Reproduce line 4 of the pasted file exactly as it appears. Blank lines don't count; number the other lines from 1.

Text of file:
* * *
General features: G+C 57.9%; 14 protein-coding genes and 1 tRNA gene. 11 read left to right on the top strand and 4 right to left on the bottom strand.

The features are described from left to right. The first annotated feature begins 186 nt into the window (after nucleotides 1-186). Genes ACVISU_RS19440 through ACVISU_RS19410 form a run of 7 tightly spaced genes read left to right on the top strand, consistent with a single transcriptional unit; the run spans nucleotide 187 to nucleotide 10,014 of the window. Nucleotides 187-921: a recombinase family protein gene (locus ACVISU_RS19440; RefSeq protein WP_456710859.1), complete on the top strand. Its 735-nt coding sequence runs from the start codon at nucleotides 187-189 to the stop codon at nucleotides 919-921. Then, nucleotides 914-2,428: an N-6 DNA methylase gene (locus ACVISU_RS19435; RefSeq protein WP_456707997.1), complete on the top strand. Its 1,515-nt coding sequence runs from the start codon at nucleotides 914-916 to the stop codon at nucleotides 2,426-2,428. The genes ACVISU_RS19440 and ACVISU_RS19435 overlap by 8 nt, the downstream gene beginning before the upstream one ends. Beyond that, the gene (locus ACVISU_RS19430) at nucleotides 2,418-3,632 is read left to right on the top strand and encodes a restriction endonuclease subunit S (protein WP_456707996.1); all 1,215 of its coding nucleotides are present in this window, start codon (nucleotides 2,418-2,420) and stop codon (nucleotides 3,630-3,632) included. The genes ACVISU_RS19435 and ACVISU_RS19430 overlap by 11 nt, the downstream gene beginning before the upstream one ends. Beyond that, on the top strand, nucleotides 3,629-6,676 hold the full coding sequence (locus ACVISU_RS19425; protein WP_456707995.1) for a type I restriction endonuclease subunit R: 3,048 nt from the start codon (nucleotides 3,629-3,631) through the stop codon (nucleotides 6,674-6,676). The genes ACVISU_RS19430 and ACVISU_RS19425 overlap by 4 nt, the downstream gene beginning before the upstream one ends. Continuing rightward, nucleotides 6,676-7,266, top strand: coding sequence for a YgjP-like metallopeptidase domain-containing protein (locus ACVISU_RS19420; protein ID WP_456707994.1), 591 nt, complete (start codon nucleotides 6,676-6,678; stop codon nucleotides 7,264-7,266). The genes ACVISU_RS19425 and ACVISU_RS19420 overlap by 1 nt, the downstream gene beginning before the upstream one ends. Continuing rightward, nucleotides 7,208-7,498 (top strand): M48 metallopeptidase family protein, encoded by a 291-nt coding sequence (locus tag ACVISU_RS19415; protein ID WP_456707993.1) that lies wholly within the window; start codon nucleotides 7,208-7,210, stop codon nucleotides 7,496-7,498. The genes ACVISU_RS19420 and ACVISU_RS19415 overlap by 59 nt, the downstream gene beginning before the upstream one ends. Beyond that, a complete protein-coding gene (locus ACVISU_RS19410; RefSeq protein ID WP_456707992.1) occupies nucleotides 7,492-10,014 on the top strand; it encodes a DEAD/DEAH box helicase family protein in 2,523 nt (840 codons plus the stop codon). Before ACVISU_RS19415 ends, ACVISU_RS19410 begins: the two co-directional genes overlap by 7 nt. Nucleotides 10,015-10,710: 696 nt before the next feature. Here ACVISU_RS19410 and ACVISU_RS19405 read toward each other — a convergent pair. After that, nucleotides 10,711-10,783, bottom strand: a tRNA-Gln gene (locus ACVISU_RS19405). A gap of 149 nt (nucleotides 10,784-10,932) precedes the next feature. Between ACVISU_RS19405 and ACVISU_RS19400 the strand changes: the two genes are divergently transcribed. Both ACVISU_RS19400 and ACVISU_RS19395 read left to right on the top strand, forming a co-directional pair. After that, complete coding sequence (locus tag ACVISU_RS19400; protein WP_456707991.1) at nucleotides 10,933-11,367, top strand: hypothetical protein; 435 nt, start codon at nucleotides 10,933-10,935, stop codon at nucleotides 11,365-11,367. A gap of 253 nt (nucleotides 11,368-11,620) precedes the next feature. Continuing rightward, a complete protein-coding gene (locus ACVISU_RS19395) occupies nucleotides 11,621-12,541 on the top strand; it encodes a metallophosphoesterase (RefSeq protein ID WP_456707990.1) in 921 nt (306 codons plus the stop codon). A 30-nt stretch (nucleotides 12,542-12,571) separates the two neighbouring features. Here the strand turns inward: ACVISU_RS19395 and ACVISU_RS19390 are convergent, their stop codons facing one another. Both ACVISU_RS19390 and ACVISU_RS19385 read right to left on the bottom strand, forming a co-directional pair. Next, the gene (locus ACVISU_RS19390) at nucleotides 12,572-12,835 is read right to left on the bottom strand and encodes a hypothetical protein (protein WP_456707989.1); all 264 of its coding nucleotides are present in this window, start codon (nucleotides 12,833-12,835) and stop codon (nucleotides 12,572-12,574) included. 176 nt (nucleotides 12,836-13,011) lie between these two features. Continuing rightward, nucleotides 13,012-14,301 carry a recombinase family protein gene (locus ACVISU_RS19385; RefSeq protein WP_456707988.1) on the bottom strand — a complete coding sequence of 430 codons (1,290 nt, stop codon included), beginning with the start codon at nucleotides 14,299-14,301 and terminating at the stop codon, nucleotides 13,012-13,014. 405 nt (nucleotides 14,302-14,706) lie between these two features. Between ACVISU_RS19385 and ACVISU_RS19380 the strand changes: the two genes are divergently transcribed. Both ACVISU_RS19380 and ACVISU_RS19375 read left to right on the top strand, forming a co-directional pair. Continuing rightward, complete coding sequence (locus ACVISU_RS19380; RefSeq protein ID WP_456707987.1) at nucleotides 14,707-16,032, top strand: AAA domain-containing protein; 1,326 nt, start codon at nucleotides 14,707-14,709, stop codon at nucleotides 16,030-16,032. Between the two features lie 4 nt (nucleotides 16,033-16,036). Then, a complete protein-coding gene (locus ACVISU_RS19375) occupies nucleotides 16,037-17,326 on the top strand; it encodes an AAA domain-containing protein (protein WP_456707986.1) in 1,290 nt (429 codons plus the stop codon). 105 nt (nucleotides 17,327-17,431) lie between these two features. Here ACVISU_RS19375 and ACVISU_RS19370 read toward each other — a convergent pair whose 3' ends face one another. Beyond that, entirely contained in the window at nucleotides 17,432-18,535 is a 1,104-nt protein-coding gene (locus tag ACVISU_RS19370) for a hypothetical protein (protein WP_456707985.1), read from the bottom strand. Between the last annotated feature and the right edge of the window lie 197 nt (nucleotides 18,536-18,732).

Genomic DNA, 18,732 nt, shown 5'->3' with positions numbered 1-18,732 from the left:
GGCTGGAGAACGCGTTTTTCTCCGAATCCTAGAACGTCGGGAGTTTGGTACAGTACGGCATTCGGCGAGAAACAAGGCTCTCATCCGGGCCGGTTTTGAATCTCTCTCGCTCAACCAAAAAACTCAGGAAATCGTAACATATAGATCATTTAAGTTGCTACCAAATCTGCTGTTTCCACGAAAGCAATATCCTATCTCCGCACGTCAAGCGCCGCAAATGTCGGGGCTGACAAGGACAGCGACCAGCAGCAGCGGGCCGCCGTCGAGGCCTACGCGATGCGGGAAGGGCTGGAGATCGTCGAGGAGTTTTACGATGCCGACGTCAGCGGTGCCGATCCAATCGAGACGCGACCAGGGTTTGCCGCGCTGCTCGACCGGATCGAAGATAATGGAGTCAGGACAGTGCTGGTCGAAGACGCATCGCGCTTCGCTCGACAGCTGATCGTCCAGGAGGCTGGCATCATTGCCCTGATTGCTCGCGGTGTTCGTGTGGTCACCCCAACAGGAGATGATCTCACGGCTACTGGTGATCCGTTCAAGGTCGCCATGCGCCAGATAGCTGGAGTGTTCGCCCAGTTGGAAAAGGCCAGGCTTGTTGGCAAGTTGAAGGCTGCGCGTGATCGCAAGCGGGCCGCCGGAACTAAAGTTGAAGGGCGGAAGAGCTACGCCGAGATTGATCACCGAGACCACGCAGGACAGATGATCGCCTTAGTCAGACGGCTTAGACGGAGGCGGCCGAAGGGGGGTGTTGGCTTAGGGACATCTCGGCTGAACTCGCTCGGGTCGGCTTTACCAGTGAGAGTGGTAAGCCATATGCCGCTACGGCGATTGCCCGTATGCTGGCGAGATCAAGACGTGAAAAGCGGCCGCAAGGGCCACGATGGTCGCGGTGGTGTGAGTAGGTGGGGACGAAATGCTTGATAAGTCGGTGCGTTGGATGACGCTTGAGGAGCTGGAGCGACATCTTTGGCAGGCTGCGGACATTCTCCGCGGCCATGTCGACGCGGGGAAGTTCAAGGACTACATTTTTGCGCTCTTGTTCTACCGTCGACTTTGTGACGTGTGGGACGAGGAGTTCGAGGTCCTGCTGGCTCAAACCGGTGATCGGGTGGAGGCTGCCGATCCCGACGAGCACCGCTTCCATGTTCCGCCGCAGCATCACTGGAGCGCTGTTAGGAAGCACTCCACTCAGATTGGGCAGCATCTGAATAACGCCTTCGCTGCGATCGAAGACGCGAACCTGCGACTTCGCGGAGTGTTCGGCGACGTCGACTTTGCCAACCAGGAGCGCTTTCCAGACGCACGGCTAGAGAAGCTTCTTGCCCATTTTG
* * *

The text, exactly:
GGCTGGAGAACGCGTTTTTCTCCGAATCCTAGAACGTCGGGAGTTTGGTACAGTACGGCATTCGGCGAGAAACAAGGCTCTCATCCGGGCCGGTTTTGAATCTCTCTCGCTCAACCAAAAAACTCAGGAAATCGTAACATATAGATCATTTAAGTTGCTACCAAATCTGCTGTTTCCACGAAAGCAATATCCTATCTCCGCACGTCAAGCGCCGCAAATGTCGGGGCTGACAAGGACAGCGACCAGCAGCAGCGGGCCGCCGTCGAGGCCTACGCGATGCGGGAAGGGCTGGAGATCGTCGAGGAGTTTTACGATGCCGACGTCAGCGGTGCCGATCCAATCGAGACGCGACCAGGGTTTGCCGCGCTGCTCGACCGGATCGAAGATAATGGAGTCAGGACAGTGCTGGTCGAAGACGCATCGCGCTTCGCTCGACAGCTGATCGTCCAGGAGGCTGGCATCATTGCCCTGATTGCTCGCGGTGTTCGTGTGGTCACCCCAACAGGAGATGATCTCACGGCTACTGGTGATCCGTTCAAGGTCGCCATGCGCCAGATAGCTGGAGTGTTCGCCCAGTTGGAAAAGGCCAGGCTTGTTGGCAAGTTGAAGGCTGCGCGTGATCGCAAGCGGGCCGCCGGAACTAAAGTTGAAGGGCGGAAGAGCTACGCCGAGATTGATCACCGAGACCACGCAGGACAGATGATCGCCTTAGTCAGACGGCTTAGACGGAGGCGGCCGAAGGGGGGTGTTGGCTTAGGGACATCTCGGCTGAACTCGCTCGGGTCGGCTTTACCAGTGAGAGTGGTAAGCCATATGCCGCTACGGCGATTGCCCGTATGCTGGCGAGATCAAGACGTGAAAAGCGGCCGCAAGGGCCACGATGGTCGCGGTGGTGTGAGTAGGTGGGGACGAAATGCTTGATAAGTCGGTGCGTTGGATGACGCTTGAGGAGCTGGAGCGACATCTTTGGCAGGCTGCGGACATTCTCCGCGGCCATGTCGACGCGGGGAAGTTCAAGGACTACATTTTTGCGCTCTTGTTCTACCGTCGACTTTGTGACGTGTGGGACGAGGAGTTCGAGGTCCTGCTGGCTCAAACCGGTGATCGGGTGGAGGCTGCCGATCCCGACGAGCACCGCTTCCATGTTCCGCCGCAGCATCACTGGAGCGCTGTTAGGAAGCACTCCACTCAGATTGGGCAGCATCTGAATAACGCCTTCGCTGCGATCGAAGACGCGAACCTGCGACTTCGCGGAGTGTTCGGCGACGTCGACTTTGCCAACCAGGAGCGCTTTCCAGACGCACGGCTAGAGAAGCTTCTTGCCCATTTTG